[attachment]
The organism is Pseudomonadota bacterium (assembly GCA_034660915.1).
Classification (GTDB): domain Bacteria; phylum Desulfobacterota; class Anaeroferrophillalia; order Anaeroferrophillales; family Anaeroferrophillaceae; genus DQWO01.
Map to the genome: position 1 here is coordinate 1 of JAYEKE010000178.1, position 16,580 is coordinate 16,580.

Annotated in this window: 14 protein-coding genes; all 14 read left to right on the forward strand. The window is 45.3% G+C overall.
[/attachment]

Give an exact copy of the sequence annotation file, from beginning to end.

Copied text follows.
The organism is Pseudomonadota bacterium (assembly GCA_034660915.1).
Classification (GTDB): domain Bacteria; phylum Desulfobacterota; class Anaeroferrophillalia; order Anaeroferrophillales; family Anaeroferrophillaceae; genus DQWO01.
Map to the genome: position 1 here is coordinate 1 of JAYEKE010000178.1, position 16,580 is coordinate 16,580.

Annotated in this window: 14 protein-coding genes; all 14 read left to right on the forward strand. The window is 45.3% G+C overall.